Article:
Background

It is often that you do not know in advance how many or what type of
arguments are passed in from the command line. In this situation, you must parse the command
line.

Your task is to write a small MIPS calculator calc.s that accepts a single arithmetic expression (+,-,*) from the command
line, evaluates the expression, and displays the result. Then you will use the
MIPS div operator to determine if the result of your
operation is even or odd. Start by copying calc.s and gcd.s into your
directory.

Currently calc.s prompts the
user to input two integers, sums the integers and displays the result like
this:

$ spim -f calc.s

Enter an integer: 11

Enter an integer: 23

34

Part One

Modify calc.s to accept one
subtraction, addition, or multiplication expression from the command line, perform the operation
and display the result as in the samples below.

$ spim
-f calc.s 11 + 12

23

$ spim
-f calc.s 22 - 12

10

$ spim
-f calc.s 5 \* 20

100

Notice:

An asterisk must be preceeded with a backslash.

The bash interpreter will see an asterisk as a wildcard, unless escaped.

The \ is an escape character.

Since your code executes from the command line, any functions that you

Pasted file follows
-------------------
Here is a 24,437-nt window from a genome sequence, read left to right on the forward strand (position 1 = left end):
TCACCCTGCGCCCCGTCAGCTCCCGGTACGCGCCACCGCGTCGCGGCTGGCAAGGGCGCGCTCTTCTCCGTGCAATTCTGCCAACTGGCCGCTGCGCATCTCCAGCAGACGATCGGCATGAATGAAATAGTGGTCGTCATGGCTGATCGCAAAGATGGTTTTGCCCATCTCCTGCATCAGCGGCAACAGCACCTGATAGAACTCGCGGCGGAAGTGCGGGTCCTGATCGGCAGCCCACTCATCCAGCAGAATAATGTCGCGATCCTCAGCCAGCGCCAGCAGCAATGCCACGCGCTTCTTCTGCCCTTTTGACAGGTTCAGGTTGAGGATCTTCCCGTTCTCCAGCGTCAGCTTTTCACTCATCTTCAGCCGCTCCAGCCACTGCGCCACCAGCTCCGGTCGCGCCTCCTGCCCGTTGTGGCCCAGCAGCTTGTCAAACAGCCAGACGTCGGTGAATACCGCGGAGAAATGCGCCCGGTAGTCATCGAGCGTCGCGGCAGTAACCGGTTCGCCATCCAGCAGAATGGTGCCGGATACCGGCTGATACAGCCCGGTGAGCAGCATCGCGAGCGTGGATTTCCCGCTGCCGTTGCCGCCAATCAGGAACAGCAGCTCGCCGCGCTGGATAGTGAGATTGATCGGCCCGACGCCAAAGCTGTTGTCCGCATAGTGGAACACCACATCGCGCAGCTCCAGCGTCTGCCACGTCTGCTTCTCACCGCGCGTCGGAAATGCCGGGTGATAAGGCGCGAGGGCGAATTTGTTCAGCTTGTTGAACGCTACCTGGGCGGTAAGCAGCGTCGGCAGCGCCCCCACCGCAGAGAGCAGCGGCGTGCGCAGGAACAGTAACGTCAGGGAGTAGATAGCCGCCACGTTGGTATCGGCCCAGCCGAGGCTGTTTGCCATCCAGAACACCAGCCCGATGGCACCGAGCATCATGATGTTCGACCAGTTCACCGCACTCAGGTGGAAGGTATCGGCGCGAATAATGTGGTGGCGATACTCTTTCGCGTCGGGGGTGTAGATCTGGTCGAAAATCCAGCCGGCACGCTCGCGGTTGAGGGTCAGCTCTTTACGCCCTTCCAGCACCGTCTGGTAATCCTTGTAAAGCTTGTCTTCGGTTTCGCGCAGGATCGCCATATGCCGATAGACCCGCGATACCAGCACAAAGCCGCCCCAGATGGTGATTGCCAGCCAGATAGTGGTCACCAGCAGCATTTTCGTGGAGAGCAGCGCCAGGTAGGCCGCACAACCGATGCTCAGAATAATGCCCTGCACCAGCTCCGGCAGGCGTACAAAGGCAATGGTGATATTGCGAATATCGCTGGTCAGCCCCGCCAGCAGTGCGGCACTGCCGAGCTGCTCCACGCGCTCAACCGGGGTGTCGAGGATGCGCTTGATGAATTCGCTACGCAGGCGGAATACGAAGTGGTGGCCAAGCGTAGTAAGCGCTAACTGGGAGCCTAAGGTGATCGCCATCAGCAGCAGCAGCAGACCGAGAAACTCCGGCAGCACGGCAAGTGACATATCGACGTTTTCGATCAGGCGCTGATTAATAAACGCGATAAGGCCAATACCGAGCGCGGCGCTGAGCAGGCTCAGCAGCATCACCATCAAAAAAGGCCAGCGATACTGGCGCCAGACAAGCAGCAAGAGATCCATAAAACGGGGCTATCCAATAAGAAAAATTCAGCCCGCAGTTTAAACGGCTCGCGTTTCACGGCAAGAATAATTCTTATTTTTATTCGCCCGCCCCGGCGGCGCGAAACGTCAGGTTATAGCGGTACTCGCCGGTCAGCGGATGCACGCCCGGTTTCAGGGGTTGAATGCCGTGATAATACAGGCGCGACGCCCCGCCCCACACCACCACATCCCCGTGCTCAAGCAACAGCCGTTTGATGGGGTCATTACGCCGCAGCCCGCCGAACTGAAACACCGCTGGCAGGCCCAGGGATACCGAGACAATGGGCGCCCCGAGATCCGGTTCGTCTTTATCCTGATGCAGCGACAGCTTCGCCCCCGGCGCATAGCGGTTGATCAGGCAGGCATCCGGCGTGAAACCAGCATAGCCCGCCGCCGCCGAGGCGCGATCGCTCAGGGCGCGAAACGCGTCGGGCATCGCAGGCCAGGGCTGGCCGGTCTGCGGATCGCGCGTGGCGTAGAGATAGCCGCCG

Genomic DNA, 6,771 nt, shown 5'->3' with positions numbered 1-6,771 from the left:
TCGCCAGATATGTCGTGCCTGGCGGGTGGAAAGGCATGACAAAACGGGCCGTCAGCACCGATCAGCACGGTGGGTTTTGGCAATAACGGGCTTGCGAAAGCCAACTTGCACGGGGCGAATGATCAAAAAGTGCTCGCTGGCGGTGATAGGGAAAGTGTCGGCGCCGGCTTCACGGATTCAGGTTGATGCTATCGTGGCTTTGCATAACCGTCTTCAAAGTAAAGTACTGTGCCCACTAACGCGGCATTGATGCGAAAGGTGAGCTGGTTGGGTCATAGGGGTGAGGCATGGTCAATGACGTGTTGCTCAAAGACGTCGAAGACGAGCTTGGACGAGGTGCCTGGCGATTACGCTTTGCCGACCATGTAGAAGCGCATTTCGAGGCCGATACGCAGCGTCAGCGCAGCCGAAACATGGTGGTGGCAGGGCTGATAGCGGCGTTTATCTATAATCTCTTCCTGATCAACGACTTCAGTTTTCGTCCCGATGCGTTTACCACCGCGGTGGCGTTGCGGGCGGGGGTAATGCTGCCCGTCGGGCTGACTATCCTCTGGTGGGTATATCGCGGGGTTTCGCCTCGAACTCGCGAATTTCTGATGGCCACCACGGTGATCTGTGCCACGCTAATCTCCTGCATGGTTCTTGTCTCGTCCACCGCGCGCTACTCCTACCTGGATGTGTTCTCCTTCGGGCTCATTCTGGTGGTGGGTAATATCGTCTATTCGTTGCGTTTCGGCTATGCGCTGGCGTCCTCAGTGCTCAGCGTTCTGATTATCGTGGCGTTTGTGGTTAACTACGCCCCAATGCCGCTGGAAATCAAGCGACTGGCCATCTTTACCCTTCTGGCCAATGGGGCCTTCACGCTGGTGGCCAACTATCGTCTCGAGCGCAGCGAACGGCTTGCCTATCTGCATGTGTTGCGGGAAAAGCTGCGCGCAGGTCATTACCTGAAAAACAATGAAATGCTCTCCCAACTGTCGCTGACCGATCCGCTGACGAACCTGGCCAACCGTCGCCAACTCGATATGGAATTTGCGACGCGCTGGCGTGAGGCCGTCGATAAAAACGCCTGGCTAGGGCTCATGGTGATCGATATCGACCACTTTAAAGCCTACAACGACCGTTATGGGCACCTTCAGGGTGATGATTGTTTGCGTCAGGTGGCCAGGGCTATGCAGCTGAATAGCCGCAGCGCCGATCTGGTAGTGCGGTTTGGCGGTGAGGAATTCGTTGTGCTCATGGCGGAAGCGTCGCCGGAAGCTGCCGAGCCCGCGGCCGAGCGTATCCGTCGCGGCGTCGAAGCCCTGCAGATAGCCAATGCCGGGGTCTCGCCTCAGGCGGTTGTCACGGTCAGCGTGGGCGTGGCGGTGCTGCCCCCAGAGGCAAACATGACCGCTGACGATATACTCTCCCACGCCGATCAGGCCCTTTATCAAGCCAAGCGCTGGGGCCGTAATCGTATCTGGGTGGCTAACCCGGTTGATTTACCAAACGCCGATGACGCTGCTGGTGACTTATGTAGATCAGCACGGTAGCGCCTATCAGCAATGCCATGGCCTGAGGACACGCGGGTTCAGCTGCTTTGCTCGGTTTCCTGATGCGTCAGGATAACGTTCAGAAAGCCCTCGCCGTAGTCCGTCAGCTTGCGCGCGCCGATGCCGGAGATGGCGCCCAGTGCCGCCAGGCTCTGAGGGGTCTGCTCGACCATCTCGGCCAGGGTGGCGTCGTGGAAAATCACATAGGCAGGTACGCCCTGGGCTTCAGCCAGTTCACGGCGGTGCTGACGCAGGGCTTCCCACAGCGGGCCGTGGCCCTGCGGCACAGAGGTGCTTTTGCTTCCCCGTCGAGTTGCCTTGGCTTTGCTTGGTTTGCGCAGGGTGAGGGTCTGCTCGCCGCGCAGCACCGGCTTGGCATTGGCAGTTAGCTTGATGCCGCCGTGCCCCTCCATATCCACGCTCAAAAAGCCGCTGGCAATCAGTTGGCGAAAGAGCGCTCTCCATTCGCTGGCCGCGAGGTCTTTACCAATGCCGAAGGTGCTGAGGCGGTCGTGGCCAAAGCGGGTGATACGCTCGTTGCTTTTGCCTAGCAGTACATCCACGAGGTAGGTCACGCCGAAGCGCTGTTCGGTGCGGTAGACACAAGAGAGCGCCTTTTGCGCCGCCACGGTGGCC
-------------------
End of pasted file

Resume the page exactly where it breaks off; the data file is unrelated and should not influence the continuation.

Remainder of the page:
call (e.g., print.s or read.s) would need to be in the calc.s file. Since you do not need sophisticated output, just use syscalls for
output. You do not need to include printf procedure unless you want to. You will, however, need the atoi function to convert the command line arguments into decimal values. The atoi code is in gcd.s.

The code to grab the ascii decimal equivalent of a character is in sample.s.

Have your ASCII chart handy (in the lab file on Blackboard).

Note that '-' is 45. The ascii decimal equivalent for '+' is 43. The
ascii decimal equivalent for '*' is 42. Display an error condition and exit if
you do NOT get a valid operator: ~(42 or 43 or 45).

You can assume your operands will be small enough that you will not need
the HI and LO registers; i.e., you can use this instruction to perform
multiplication:

mul rd, rs, rt

Your program should accept different command line operations.

Step Two

After evaluating the expression, determine if the result is even or odd.
To do this, divide the result by 2. If the remainder is 0 you know the number
is even. Otherwise, the result is odd. Use the div operation as shown below
(register usage will differ in your code):

li $t0, 2

div $t1, $t0

mfhi $t2

Now just check if the contents of $t2 are zero. If yes, branch to code to
display the word EVEN. If not, branch to code to display the word ODD.

Your finished program should execute like this:

$ spim
-f calc.s 22 - 12

10

EVEN

$ spim
-f calc.s 5 \* 11

55

ODD

Your program should now output EVEN or ODD.

What to turn in

Upload
your calc.s file to Blackboard.

Get Higher Grades Now

Tutors Online